More Secure Email Isn’t Ready for Consumers Yet

Jon Christian of the Outline tried jettisoning Google for the secure confines of ProtonMail, only to find a poorly-functioning search feature ostensibly because of encrypted messages. And:

It’s worth noting that the lack of a robust search feature isn’t the only criticism of ProtonMail. Whether it provides better security depends largely on what sort of threats you’re worried about. While ProtonMail might provide some advantages to people who are concerned about government snooping, Google’s vast expertise and computing infrastructure arguably mean that it’s better equipped to defend against garden-variety hackers.

Even if you were concerned about state actors gaining access to your email, you may also be better served by a company as large as Google or Microsoft. Although they do grant many government information requests, both companies also have teams of lawyers who fight back.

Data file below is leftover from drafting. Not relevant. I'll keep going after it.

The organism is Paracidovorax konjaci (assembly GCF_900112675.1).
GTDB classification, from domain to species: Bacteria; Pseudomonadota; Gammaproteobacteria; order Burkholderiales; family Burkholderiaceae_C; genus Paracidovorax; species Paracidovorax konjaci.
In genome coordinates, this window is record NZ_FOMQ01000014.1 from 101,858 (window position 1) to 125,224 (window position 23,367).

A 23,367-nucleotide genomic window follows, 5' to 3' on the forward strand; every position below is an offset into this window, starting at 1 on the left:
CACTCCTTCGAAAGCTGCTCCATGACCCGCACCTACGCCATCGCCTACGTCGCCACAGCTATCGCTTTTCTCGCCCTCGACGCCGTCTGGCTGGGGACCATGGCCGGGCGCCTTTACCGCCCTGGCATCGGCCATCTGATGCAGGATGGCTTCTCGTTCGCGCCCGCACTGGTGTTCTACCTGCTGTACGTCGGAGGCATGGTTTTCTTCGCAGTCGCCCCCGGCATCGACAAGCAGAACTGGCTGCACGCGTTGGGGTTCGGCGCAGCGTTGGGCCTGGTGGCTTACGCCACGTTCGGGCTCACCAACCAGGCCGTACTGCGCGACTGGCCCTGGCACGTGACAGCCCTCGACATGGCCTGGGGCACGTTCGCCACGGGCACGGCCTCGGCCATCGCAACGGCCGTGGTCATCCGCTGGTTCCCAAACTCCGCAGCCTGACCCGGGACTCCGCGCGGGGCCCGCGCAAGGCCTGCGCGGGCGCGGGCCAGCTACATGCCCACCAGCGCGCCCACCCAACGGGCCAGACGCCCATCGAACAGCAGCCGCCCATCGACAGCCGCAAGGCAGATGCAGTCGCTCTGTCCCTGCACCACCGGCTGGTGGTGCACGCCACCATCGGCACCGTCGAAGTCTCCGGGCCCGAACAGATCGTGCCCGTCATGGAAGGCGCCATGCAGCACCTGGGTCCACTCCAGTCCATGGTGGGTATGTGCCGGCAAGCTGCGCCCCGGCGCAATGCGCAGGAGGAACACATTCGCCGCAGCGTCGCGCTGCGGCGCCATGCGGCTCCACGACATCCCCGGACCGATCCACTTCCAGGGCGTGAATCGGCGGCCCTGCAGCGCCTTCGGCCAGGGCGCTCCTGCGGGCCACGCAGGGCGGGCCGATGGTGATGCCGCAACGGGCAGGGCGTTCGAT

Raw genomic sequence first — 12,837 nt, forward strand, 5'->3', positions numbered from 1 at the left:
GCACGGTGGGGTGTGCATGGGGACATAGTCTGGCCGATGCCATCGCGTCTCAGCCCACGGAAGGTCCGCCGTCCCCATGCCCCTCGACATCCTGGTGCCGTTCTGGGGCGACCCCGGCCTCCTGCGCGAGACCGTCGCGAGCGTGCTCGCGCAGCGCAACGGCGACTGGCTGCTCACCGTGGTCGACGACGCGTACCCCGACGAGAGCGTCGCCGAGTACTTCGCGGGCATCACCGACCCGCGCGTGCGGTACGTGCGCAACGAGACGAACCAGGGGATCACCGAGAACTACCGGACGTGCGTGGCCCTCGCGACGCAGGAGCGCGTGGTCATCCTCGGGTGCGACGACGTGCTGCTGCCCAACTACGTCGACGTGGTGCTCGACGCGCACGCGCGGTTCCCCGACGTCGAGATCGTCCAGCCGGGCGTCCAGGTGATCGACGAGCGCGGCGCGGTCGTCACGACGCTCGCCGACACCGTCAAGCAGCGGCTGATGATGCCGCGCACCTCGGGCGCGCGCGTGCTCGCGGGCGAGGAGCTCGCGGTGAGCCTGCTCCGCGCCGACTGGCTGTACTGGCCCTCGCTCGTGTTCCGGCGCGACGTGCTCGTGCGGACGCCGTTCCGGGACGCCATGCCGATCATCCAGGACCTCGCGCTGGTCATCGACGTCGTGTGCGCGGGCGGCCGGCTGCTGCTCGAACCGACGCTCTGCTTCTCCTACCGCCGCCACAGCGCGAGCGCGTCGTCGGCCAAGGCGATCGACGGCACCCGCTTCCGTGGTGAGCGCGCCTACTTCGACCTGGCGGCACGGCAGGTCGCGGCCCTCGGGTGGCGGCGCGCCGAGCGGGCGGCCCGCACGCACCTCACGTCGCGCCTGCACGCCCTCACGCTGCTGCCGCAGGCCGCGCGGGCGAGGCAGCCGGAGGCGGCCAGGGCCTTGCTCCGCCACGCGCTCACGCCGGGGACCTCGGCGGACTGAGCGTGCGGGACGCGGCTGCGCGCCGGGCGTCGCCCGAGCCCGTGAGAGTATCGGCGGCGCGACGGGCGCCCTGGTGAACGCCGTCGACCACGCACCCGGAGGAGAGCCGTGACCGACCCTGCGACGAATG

In any case, email simply isn’t secure. If you’re worried about an advertising company holding onto your email, fine: use ProtonMail or, if you need full message search, try something like iCloud Mail, FastMail, or even hosting your own. If you’re worried about hackers, a bigger company is probably going to serve you better than a smaller one, assuming you have a secure, unique password for your email account. If you’re concerned about an IT manager at your organization noticing that you’re leaking confidential information to journalists, PGP-encrypted emails might help. If you have reason to believe the government really is snooping your email account, it doesn’t really matter which email provider you use.